If Only We Recognised the Full Worth of Our Country…
Over the years several hotels and roadways have been built in Jamaica with much fanfare and hoopla regarding the amount of jobs expected to be generated for Jamaicans.
In the end what we have gleaned is that hardly any top management jobs actually go to Jamaicans. What has been reported is that by and large only low level manual labour positions and a few mid level spots here and there have gone to Jamaicans when those projects are initiated.
In addition to that, we hear many stories of indifference, disrespectful treatment, and poor salaries being meted out to our nationals.
Now I do understand quite well that some of our people are not exactly the easiest to get along with but that’s a different conversation for a different time.
The gist of the arguments surrounding this issue of Jamaicans being shut out of the upper level jobs from these deals is that our government seemingly does not demand those jobs as part of the negotiations when these deals are being negotiated.
Seemingly just getting a hotel property built on the island is seen as a victory by the Governments of both political parties.
In the end those victories turn out to be largely Pyrrhic victories because of the lack of jobs for Jamaicans and the fact that for the most part, the proceeds from these hotel properties do not remain in Jamaica.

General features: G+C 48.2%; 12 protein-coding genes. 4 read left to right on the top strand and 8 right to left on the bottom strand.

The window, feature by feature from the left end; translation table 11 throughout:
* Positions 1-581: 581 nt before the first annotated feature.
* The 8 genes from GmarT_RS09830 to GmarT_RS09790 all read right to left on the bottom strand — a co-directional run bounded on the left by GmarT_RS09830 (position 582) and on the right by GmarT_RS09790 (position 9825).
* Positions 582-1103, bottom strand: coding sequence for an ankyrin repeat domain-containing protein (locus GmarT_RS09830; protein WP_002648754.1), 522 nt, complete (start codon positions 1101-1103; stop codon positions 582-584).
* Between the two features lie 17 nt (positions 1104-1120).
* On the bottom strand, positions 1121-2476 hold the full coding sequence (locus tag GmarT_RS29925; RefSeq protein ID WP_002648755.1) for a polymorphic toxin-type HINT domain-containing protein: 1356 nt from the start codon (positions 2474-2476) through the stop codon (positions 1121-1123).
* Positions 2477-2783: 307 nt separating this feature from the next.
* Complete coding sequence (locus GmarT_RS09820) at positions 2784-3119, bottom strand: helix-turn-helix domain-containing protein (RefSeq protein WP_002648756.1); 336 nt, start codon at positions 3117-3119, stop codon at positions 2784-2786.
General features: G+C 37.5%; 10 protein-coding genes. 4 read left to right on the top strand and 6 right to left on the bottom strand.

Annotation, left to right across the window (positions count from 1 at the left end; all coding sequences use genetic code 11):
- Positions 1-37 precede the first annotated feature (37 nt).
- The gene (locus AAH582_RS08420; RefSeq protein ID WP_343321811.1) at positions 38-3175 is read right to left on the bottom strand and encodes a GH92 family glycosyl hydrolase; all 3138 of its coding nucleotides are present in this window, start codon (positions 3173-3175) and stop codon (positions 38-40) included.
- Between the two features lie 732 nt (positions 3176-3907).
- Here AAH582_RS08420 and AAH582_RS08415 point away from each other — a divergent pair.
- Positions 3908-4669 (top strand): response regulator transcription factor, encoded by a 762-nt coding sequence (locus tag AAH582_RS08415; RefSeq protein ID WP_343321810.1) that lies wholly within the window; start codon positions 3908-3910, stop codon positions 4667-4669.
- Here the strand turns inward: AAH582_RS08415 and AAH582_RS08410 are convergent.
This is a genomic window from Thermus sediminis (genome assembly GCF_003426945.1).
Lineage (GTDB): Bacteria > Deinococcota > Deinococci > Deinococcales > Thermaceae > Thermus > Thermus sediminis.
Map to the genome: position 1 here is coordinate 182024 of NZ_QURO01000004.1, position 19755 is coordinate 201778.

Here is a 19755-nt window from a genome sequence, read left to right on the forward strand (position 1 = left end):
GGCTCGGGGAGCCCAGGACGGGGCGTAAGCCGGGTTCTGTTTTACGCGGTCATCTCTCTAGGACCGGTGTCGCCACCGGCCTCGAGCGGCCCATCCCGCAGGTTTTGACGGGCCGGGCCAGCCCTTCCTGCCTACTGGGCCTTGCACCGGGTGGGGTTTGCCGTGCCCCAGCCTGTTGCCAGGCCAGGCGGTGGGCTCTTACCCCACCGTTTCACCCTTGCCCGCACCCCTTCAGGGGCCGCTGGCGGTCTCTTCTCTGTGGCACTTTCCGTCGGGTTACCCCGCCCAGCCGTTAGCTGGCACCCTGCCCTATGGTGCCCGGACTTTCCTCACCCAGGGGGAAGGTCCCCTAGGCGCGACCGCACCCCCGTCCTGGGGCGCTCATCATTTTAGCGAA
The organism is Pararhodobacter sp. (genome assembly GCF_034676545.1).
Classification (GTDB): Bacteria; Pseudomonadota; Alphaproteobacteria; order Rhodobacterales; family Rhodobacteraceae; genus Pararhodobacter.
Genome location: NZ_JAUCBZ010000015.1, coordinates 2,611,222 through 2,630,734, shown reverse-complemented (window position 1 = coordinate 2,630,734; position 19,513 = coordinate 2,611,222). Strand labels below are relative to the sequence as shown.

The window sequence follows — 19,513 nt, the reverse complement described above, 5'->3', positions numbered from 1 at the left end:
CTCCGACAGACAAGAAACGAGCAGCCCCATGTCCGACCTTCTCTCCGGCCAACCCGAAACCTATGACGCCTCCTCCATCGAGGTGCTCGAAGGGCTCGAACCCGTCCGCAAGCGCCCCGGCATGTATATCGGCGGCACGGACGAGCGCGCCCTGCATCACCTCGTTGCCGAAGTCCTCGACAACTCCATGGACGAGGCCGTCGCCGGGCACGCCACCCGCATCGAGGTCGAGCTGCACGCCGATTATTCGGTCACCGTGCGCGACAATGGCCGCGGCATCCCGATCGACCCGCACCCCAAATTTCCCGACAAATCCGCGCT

Case in point, when we borrow money from the Chinese ,we see lots of Chinese nationals in supervisory positions doing much of the technical work, while Jamaicans are hired to do manual low paying jobs on these sites.
The same is true of the Spanish properties built on the western end of the Island.
There is a simple explanation for this. The Chinese maintain that they have 1.3 billion people, therefore, if you want to borrow their money their workers go where their money goes.
Conversely, our leaders fail to understand the value of our country as a destination. Sun, sea, clean air, beautiful beaches, good food and music all form brand Jamaica . That’s what we have to create our wealth.
At the same time our people must show more civic pride in the country we claim to love so much.
How about we stop saying with our mouths how patriotic we are and show some respect for the environment? How about when we drink from those plastic bottles we do not throw them in gullies and drains?